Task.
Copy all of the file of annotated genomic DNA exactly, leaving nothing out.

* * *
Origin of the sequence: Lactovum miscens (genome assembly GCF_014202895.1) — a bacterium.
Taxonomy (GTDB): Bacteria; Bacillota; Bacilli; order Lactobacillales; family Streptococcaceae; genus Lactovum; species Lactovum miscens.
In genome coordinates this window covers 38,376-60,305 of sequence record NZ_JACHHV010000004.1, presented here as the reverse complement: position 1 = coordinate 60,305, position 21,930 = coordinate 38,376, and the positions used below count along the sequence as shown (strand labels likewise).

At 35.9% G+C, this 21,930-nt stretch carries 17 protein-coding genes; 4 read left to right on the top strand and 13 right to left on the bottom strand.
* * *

Origin of the sequence: Lactovum miscens (genome assembly GCF_014202895.1) — a bacterium.
Taxonomy (GTDB): Bacteria; Bacillota; Bacilli; order Lactobacillales; family Streptococcaceae; genus Lactovum; species Lactovum miscens.
In genome coordinates this window covers 38,376-60,305 of sequence record NZ_JACHHV010000004.1, presented here as the reverse complement: position 1 = coordinate 60,305, position 21,930 = coordinate 38,376, and the positions used below count along the sequence as shown (strand labels likewise).

At 35.9% G+C, this 21,930-nt stretch carries 17 protein-coding genes; 4 read left to right on the top strand and 13 right to left on the bottom strand.